A mobile strategy for a fully engaged audience
The average consumer's time spent staring at mobile devices continues to grow, now accounting for more than 23% of all time spent with any form of media so why, asks Russell Loarridge, managing director for Janrain, are so many companies still in the experimentation phase of how to use consumers' mobile devices to drive business?
What many marketers have found is that mobile devices extend and expand the customer journey in complicated ways that we are just now starting to understand. Does a mobile app install for a summer campaign drive ongoing preference? Do mobile banner ads drive higher conversion when they drive to an email offer or an app install?
Companies have been limited in their ability to see across devices - to understand how the customer journey between mobile and desktop builds toward a specific outcome. This is an especially important problem when 90% of consumers with multiple devices switch between those devices to complete tasks and transactions. That's why many marketers are now focusing on the unified customer profile, where they can map customer activities to analyse performance across channels and across ad networks.
So how can the mobile platform best be used to engage the customer? Loarridge makes the following recommendations:
- Use Mobile Ads to Drive App Installs, and Nothing Else! Mobile devices present such a challenge to advertising because they bring the power of your company directly into the hands of your customer. Historically, companies have struggled to stay in front of a customer, and to stay top of mind. TV and print advertising are built on the idea of interrupting your customer from something they care about (the TV show or article), sticking your message in their face, and hoping something sticks in the back of their brain that might influence a decision down the road.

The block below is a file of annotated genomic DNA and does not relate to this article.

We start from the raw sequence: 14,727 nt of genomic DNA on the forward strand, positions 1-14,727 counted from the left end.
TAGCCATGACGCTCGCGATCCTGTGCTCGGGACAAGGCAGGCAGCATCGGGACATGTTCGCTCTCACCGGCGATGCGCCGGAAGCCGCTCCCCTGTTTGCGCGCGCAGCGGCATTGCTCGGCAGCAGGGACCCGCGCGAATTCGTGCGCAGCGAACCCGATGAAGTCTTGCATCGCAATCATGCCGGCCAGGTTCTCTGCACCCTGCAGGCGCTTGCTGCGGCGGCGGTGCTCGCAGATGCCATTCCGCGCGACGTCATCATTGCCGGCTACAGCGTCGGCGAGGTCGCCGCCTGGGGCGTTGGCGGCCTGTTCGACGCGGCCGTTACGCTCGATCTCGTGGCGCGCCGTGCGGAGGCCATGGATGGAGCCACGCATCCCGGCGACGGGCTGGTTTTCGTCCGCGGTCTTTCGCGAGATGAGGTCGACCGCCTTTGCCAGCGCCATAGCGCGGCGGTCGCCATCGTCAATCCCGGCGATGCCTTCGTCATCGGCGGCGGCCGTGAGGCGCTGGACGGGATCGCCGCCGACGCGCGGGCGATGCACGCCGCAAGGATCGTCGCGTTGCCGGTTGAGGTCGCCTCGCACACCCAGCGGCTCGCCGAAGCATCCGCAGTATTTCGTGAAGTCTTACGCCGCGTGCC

However, the more intimate the device, the more unwanted interruptions offend the user. That's why interruption doesn't work on mobile. Mobile is a task-driven experience. Your customers use their phone when they want to get something specific done, like checking a flight status, or snapping a picture; the small screen size supports a focused, purposeful experience.
That's why most mobile ads are a waste of money. The majority of mobile ad spend is on banner ads, and banners are basically distracting the user with content that is unrelated to their intended task. And, the proof is in the pudding: banners get the worst click through rate of any mobile ad format, a paltry 0.27%.
However, ad formats that promote app installs do extremely well-in fact, they do 30-50 times better than banner ads. App install ads work because they are not interruptions, but instead are woven into the fabric of many experiences.
Facebook app install ads are a good example: they embed directly in the timeline. iOS and Android both feature the ability for your site to be tagged to an app, to drive an app install when the user visits your site from a browser. Most mobile ad networks now support interstitials that promote app installs. In all of these scenarios, the app install ad is a part of the primary experience-not separate from it. Which is why mobile ads should be used to drive app installs - and nothing else.